Marks of Beauty, Marks of Shame

by Kensatsukan Gaijin

For Westerners traveling in Japan, it is sometimes hard to anticipate or conform to Japanese customs and culture.  Of course, the Japanese are very forgiving of guests and most Westerns can learn to adjust to the fundamental rules of Japanese life.  However, there is one rule that Westerners just have to accept: If you have a tattoo, you are forbidden to enter many public and private facilities. At hot springs, pools, gyms, hotels and resorts, even Universal Studios Japan, it is common to see a sign barring entry by anyone with a tattoo. More than 50% of Japanese hotels and ryokans nationwide bar entry to their bathing facilities by guests with tattoos, according to a survey by the Japan Tourism Agency (JTA).


In Japanese, Irezumi (入れ墨), horimono (彫り物), shisei (刺青), and tattoo (タトゥー) all mean “tattoo”, although Irezumi is the most common word. The Japanese taboo against tattoos has been around for hundreds of years. Even today, some people will say that they think getting their bodies inked is disrespectful to their parents who have bestowed them their bodies.  Many Japanese people feel that tattoos are “low class” or “dirty”.  In the Edo Period, the government wrote tattoos on criminals’  bodies to show what they had done to others. As population started to rise in cities during the Edo period, the government started to use tattoos to distinguish the criminals.  At the same time, sex workers would tattoo their bodies with the names of favored customers.  During the Meiji period, in 1872, until 1948, tattooing became illegal. Today, under Japanese law, tattooing is a “medical procedure” and requires a license to practice medicine. 


New bans are also appearing recently. In 2014, the Zushi city council passed an ordinance that includes a host of restrictions at its beach, which is regularly packed on weekends with young adults from the Tokyo region during summer. Zushi is a 10-minute train ride from Yokosuka Naval Base, making its beach one of the most accessible for American sailors.  Part of the ordinance that bans the display of tattoos that allegedly scare other beachgoers.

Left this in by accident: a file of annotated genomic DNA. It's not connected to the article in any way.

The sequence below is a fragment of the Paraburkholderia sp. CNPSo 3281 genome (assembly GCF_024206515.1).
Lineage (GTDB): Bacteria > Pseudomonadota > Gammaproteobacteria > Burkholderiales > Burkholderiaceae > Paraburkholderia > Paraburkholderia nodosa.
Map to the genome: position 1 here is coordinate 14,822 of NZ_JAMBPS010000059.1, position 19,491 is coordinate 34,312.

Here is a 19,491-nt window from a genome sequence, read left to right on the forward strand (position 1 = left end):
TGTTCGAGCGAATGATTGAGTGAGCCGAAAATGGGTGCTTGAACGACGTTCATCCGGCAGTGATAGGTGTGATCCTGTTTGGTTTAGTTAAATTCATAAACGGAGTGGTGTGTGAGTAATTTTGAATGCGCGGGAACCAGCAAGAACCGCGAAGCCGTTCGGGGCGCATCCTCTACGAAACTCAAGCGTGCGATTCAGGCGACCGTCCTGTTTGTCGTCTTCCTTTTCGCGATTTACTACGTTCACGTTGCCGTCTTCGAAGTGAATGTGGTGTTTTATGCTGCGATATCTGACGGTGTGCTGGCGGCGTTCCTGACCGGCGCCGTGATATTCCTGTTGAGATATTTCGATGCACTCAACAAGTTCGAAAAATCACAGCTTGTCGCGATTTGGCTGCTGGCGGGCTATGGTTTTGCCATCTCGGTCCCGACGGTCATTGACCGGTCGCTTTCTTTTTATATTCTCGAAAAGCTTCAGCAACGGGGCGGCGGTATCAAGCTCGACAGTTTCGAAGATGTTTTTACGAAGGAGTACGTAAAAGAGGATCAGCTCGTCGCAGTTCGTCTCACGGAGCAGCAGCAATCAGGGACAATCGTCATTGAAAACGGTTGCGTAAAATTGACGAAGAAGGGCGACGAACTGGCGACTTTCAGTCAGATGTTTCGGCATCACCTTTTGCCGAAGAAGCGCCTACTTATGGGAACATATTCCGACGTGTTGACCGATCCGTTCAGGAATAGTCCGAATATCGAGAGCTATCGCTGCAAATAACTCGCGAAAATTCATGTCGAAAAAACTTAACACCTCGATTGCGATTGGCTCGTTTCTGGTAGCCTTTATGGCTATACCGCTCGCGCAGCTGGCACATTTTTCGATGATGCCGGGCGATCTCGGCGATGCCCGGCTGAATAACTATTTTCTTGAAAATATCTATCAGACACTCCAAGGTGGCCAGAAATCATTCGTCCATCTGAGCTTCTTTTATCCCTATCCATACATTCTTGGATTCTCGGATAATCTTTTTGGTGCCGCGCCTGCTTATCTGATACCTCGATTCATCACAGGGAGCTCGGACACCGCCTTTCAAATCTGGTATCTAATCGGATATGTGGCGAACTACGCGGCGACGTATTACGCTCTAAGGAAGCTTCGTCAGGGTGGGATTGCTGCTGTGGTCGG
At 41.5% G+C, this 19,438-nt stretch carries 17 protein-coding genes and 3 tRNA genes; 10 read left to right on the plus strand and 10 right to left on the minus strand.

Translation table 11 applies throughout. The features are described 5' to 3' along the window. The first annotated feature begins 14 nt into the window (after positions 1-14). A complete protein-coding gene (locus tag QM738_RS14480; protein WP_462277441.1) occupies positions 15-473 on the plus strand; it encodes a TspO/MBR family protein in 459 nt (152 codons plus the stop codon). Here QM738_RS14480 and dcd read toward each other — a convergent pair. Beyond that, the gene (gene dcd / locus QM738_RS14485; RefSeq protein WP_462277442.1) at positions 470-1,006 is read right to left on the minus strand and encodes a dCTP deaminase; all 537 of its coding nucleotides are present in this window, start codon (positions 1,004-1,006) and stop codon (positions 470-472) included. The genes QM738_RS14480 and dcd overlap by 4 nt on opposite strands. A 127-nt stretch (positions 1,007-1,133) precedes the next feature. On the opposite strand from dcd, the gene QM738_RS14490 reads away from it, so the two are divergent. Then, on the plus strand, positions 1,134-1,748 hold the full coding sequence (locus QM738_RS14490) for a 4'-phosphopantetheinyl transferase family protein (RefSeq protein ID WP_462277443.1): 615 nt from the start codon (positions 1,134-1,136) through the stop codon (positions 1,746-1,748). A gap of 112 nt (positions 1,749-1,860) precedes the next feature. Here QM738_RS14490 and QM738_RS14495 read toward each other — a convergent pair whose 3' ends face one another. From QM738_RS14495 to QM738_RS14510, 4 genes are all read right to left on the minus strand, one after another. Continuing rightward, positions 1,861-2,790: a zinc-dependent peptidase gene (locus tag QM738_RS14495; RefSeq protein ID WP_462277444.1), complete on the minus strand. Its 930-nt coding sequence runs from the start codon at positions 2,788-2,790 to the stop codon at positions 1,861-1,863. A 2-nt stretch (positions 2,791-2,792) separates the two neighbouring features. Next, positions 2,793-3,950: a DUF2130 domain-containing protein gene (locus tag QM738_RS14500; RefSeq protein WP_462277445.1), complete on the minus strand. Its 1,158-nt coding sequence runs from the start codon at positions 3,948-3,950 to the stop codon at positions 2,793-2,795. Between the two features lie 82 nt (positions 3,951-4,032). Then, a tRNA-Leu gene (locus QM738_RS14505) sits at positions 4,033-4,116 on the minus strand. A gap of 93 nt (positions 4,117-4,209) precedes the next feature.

Although this policy may appear to target Yakuza gangsters, ironically, due to a series of laws cracking down on organized crime, the yakuza themselves are ordering their members to remove tattoos or not get them in the first place. One yakuza boss and tattoo artist laments, “All of my customers now are straight people (katagi). No yakuza in his right mind gets a tattoo now. You can’t do business that way. You can’t rise up the underworld ladder.”’


Meanwhile, Japan has also perfected its own unique style of tattooing that has become renowned worldwide. Tattoo culture in Japan dates back to ancient times. A Chinese historical record written at around 300 A.D., during the Jomon period, said all Japanese men tattooed their faces and bodies.  The Okinawan Ryukyu kingdom as well as to the Ainu people had an extensive tattoo culture.  Priests also applies tattoos to ward off evil spirits.  Even during the Meiji era, Japanese technique was highly praised overseas, and it is said that Prince George and Prince Albert of England were tattooed in Japan. Today, Japanese tattoo artists practice their art without legal authority; on several occasions, the government has prosecuted tattoo artists for operating without a medical license. 


Recently, Japan is facing mounting pressure to change its ancient ways.  In May 2012, the mayor of Osaka and founder of the Nippon Ishin no Kai (Japan Restoration Party), created a huge controversy by ordering all public employees to confess to whether they had tattoos or not. When he launched his anti-tattoo campaign, Hashimoto said at the time that “citizens feel uneasy or intimidated if they see tattoos (on workers) in services and it undermines trust in the city.” However, in December of 2014, the Osaka District Court ruled that the order was illegal and constituted an invasion of privacy.  The court handed down the ruling in a damages suit filed by a 56-year-old city bus driver, Tadasu Yasuda, who was transferred to a desk job after he refused to answer questions on whether or not he had a tattoo


In Osaka, tattooist Taiki Masuda is challenging Japan’s tattoo laws, arguing that he is practicing what he considers a form of art.  After police arrested him for running his tattoo shop without a license, instead of paying his 300,000 yen (US$2,445) fine, Taiki is taking this fight into the Japanese courts.  In March, the the Japan Tourism Agency asked hot springs owners to permit tattooed-foreigners, although the association isn’t asking for similar exceptions for tattooed Japanese.


If you have tattoos and are planning on visiting Japan, you might run into problems at, for example, hot springs and public pools. You should probably cover your tattoos with bandages or band-aids (if possible!) or rent rooms at hot springs that come with a private bath. For business trips, unless your work is connected to the arts, it might be good to discretely cover your ink (if possible). Here are some links for some tattoo-covering stickers:


Oppose the tattoo ban?  Timeout Tokyo has a petition online to save Japanese Tattoo culture here:




The Japan Times


Stars & Stripes